Unexpected events cause widespread financial hardship
by Gill Montia
New research published by Abbey reveals that over the past two years, almost 15 million Britons have experienced some sort of financial hardship because of a life-changing event.
Job loss, bereavement and illness feature in the list of events that have disrupted personal finances and in one-third of cases, respondents had no warning of difficult times ahead.
Nici Audhlam-Gardiner, head of mortgages at Abbey, comments: “What’s interesting is just how many people experienced a big life change in the relatively short period of two years.”
The study highlights the need for what used to be called “rainy day” savings and Kevin Mountford from financial website, Moneysupermarket.com, recommends that British consumers should aim to have at least three months’ salary set aside for unexpected emergencies.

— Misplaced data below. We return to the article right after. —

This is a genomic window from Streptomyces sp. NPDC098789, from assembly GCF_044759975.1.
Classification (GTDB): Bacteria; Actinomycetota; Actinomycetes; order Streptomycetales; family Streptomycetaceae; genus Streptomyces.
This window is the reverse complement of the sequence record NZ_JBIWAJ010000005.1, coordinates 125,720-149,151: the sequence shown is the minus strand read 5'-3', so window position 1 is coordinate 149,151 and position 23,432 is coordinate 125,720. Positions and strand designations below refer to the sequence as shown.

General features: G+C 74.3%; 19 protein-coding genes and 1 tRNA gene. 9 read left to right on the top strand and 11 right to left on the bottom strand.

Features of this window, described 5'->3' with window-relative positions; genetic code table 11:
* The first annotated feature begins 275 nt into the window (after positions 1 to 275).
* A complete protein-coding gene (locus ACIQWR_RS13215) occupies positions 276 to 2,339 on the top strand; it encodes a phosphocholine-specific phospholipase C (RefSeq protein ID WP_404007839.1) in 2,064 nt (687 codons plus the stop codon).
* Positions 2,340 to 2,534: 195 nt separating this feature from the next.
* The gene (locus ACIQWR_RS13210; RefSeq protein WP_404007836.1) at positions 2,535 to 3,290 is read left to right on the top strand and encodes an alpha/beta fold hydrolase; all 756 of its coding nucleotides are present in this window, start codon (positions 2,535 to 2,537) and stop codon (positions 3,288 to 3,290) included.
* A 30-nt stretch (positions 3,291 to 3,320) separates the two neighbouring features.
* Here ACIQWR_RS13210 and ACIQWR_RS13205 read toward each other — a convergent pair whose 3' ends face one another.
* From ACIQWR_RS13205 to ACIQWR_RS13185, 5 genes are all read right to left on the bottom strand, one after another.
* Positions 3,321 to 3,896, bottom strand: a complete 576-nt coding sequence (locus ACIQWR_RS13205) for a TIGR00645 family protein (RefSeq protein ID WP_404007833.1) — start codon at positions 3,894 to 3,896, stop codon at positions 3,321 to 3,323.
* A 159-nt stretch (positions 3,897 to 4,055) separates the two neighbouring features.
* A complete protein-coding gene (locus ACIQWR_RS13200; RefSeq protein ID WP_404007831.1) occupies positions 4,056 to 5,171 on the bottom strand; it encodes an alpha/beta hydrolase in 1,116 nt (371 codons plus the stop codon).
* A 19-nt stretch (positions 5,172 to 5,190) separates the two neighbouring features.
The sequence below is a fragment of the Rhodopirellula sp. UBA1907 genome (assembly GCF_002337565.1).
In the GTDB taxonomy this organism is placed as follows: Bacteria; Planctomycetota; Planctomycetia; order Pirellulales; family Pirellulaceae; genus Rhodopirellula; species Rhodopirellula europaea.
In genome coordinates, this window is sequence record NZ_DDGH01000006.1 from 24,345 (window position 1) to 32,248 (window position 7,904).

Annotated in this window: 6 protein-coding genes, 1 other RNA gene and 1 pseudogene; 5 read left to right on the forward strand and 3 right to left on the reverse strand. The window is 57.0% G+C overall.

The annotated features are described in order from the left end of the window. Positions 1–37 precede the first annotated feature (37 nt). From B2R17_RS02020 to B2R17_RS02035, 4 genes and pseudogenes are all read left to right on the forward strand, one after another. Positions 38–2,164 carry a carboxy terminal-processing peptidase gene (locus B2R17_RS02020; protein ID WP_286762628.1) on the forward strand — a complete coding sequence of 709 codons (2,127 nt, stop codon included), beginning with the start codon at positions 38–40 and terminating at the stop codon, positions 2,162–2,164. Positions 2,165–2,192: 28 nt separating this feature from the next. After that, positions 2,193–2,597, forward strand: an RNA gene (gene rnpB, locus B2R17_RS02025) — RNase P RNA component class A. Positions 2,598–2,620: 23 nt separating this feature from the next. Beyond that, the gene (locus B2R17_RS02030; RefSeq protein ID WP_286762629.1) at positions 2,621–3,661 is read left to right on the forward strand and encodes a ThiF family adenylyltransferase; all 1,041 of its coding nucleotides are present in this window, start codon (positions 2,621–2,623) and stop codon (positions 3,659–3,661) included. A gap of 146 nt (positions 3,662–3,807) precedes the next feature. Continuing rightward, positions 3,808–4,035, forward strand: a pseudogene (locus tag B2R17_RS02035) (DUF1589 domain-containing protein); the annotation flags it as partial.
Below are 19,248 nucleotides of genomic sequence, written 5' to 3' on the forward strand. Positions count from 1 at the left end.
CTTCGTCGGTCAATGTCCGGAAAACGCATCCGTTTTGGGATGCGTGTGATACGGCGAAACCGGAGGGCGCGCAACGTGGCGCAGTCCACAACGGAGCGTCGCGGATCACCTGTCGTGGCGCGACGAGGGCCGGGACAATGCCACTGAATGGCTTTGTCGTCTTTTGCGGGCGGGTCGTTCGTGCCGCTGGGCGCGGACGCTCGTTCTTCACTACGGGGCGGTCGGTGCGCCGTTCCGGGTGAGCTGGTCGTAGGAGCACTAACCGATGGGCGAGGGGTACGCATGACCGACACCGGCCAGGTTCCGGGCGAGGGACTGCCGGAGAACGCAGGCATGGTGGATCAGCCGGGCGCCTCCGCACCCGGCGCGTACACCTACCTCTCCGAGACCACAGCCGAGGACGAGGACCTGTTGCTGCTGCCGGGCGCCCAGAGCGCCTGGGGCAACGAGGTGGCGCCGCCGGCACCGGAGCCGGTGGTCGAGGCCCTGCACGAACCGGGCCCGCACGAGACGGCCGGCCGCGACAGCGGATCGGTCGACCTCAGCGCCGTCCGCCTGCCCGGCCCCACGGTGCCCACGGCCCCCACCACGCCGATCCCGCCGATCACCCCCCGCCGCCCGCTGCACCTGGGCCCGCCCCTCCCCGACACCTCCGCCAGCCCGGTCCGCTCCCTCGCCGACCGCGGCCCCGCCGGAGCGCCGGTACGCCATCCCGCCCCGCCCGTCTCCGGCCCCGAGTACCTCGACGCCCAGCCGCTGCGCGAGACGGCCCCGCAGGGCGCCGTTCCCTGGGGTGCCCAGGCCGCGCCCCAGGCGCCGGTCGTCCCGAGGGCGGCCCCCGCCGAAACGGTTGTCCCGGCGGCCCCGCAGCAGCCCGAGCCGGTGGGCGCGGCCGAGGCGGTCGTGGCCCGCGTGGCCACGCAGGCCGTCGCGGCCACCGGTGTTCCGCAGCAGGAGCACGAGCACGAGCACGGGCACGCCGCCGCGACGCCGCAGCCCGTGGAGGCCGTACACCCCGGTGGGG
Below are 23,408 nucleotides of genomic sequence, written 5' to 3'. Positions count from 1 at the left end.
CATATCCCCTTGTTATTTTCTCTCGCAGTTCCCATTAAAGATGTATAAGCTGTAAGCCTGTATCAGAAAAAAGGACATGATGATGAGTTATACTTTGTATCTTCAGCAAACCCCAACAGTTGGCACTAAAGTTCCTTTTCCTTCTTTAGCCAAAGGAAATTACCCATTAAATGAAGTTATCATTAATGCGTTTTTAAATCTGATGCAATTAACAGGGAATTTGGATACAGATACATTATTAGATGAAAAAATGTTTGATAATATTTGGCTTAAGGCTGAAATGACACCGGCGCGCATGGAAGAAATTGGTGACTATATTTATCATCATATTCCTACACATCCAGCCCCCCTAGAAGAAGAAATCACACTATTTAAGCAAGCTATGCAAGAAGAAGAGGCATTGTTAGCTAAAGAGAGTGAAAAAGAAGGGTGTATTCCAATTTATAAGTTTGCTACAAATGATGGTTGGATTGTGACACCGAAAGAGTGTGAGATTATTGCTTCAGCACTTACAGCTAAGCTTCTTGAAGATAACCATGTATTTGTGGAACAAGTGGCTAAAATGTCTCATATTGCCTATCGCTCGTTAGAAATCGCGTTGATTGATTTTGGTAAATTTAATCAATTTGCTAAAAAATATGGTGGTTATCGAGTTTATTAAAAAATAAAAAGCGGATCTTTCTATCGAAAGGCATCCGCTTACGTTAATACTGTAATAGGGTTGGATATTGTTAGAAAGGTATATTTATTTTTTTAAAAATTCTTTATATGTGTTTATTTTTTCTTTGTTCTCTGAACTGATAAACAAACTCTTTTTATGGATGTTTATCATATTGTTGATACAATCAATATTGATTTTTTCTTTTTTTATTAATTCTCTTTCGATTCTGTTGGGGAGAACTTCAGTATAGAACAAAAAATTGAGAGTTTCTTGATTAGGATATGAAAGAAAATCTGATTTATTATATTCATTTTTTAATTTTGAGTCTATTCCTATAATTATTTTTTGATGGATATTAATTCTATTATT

Meanwhile, a new survey from Norwich Union has suggested that over 40 million people ran out of cash this week, having been paid early in December and failed to juggle finances over Christmas and the New Year.
Forty-three per cent of respondents named January as the most stressful time of the year for finances and 19% said they did not expect to have enough money to pay this month’s household bills.
As a result, 19% of people questioned will use their overdraft facility, 16% will rely on credit cards, 14% draw on savings and 4% will ask family and friends for help.
The survey found that, on average, people spend an extra £781.86 over the Christmas period: £379.81 on gifts; £113.88 on socialising and £45.83 on travel.
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